Obama and Clinton Argue Over Donor

The campaigns of Barack Obama and Hillary Clinton today argued over the support of David Geffen, the Dreamworks movie studio founder.

Last night, Geffen, Jeffrey Katzenberg and Stephen Spielberg organized a fundraiser for Obama in Hollywood which netted his campaign around $1.3 million.

Today it was reported that Geffen made some comments to the New York Times which incensed the Clinton team. He said that Hillary Clinton was a polarizing and ambitious figure, and that Bill Clinton was a reckless guy.

The Clinton camp hit back, with Communications Director Howard Wolfson issuing a strongly worded press statement:

"While Senator Obama was denouncing slash and burn politics yesterday, his campaign's finance chair was viciously and personally attacking Senator Clinton and her husband.

"If Senator Obama is indeed sincere about his repeated claims to change the tone of our politics, he should immediately denounce these remarks, remove Mr. Geffen from his campaign and return his money.

Then the Obama camp responded, with Communications director Robert Gibbs issuing his own statement:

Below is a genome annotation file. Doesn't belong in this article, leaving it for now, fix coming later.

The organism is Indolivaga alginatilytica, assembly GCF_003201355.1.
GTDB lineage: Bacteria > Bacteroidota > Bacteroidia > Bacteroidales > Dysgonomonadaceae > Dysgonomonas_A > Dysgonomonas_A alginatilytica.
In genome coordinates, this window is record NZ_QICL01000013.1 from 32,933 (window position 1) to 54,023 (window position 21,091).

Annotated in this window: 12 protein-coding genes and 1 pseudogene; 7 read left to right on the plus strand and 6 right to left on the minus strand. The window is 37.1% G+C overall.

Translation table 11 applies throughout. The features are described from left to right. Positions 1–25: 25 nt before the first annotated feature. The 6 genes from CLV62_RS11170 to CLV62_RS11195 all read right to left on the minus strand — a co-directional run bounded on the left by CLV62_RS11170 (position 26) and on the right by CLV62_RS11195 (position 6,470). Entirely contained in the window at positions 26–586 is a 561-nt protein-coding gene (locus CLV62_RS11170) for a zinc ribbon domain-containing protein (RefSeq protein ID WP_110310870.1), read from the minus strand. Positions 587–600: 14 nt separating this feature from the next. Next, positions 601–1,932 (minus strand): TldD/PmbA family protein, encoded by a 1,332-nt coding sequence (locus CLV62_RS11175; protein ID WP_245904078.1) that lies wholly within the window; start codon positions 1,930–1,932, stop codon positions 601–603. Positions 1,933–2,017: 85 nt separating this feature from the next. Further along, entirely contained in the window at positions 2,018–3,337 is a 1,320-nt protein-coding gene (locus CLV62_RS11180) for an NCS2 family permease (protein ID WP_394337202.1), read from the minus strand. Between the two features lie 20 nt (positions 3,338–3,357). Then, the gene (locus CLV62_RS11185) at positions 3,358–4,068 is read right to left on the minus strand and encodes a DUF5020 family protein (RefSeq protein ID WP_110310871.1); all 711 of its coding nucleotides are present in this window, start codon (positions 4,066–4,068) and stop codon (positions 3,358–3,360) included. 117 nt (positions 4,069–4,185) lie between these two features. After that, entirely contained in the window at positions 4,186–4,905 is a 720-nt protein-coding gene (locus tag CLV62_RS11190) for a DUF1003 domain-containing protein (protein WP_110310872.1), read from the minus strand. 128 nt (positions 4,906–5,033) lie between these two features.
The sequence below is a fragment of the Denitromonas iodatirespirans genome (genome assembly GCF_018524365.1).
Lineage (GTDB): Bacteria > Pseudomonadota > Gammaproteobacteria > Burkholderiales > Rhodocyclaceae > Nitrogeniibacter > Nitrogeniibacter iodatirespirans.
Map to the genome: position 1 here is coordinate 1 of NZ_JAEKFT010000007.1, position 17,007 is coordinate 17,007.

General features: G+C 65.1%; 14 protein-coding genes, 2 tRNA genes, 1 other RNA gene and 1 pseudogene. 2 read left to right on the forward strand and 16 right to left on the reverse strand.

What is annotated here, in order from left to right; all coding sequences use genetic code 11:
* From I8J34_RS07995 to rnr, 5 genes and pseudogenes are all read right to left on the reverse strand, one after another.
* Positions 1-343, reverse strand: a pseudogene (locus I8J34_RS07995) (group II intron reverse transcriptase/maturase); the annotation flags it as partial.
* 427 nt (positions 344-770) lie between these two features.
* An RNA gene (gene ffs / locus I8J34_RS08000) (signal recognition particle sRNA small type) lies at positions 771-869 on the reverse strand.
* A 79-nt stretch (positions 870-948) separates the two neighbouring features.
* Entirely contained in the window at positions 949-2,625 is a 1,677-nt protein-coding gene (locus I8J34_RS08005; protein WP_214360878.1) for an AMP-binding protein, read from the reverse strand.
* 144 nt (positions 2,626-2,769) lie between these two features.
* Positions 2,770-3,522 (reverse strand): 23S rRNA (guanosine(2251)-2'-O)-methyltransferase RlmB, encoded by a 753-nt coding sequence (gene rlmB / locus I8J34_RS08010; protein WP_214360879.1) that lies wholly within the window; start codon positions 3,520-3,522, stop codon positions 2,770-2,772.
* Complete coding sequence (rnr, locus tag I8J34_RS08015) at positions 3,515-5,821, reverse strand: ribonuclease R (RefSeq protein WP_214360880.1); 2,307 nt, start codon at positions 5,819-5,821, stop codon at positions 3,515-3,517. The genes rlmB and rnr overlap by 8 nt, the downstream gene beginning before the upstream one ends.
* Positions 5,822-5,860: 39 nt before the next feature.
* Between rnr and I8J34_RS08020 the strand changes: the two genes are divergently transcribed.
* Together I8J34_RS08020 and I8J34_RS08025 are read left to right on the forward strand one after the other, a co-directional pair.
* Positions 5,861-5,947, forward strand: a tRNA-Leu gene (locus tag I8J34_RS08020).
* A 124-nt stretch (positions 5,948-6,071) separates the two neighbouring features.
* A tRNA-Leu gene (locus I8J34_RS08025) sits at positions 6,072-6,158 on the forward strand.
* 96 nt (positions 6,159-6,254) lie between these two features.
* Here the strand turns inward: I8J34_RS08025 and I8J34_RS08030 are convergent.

"We aren't going to get in the middle of a disagreement between the Clintons and someone who was once one of their biggest supporters. It is ironic that the Clinton's had no problem with David Geffen when he was raising them $18 million and sleeping at their invitation in the Lincoln bedroom."

Gibbs then went on to refer to the remarks made by South Carolina State Senator Robert Ford, who said that if Obama was to win the nomination, the Democrats would lose the House, the Senate and the Governors, because he is black.

In his statement Gibbs said that "It is also ironic that Senator Clinton lavished praise on Monday and is fully willing to accept today the support of South Carolina state Sen. Robert Ford, who said if Barack Obama were to win the nomination, he would drag down the rest of the Democratic Party because 'he's black'."

That's not a bad point. We understand that Geffen is not the campaign finance chair, as alleged by Wolfson. Therefore his comments are those of a private individual and donor to the Obama campaign. Asking for the money to be returned is taking things a little too far.

But, as with any issue involving the Obama and Clinton campaigns, this will have a little way to go yet. Let's wait and see what Clinton and Obama have to say today during their campaign stops.

Clinton is in Carson City for the candidates forum, while Obama will be in Iowa tonight for a rally.